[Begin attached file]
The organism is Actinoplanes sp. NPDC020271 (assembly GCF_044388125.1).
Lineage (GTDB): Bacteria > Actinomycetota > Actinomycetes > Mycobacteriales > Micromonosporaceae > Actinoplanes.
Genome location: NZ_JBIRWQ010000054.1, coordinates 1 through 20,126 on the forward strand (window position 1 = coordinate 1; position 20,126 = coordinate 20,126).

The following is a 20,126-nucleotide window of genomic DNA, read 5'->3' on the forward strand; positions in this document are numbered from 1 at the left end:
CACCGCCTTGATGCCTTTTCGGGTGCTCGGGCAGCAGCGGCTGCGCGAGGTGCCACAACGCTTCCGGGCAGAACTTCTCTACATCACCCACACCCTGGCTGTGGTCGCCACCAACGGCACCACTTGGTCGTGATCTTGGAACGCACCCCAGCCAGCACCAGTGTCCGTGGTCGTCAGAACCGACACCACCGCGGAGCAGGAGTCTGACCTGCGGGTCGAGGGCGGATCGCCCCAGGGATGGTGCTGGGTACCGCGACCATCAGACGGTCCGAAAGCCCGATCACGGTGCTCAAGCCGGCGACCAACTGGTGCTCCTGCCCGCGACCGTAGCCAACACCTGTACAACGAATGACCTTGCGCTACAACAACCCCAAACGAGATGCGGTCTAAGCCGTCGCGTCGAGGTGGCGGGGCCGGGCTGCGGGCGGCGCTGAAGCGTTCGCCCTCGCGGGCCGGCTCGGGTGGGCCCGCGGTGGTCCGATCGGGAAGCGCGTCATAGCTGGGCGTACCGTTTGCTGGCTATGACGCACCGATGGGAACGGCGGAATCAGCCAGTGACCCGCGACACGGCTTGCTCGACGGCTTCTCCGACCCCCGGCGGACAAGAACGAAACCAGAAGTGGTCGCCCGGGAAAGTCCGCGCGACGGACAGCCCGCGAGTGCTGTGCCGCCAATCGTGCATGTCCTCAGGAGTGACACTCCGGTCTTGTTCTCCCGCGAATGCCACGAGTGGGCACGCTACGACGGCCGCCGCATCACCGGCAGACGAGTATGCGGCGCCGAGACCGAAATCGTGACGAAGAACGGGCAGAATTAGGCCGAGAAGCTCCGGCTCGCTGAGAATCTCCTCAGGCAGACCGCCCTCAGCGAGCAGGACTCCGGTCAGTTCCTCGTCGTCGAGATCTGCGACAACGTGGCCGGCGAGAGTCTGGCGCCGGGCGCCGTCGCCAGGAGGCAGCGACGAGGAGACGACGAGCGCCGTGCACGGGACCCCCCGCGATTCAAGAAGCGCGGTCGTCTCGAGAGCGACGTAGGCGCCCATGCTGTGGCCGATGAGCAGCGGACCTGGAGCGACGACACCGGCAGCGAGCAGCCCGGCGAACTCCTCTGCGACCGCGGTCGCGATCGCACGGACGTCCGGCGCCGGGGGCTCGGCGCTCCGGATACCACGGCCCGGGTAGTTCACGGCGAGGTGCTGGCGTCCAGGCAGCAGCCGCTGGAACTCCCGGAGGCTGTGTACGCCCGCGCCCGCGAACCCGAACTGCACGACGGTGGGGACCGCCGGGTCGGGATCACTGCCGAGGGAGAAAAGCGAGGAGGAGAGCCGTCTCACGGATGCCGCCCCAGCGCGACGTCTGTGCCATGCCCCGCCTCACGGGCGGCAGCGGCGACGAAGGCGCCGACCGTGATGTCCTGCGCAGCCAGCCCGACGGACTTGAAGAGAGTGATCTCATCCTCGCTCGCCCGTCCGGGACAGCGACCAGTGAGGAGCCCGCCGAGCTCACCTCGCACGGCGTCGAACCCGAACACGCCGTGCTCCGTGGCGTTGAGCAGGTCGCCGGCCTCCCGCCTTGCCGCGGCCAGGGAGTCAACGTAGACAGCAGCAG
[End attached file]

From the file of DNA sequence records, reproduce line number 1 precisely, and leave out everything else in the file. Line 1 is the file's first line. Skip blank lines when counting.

The organism is Actinoplanes sp. NPDC020271 (assembly GCF_044388125.1).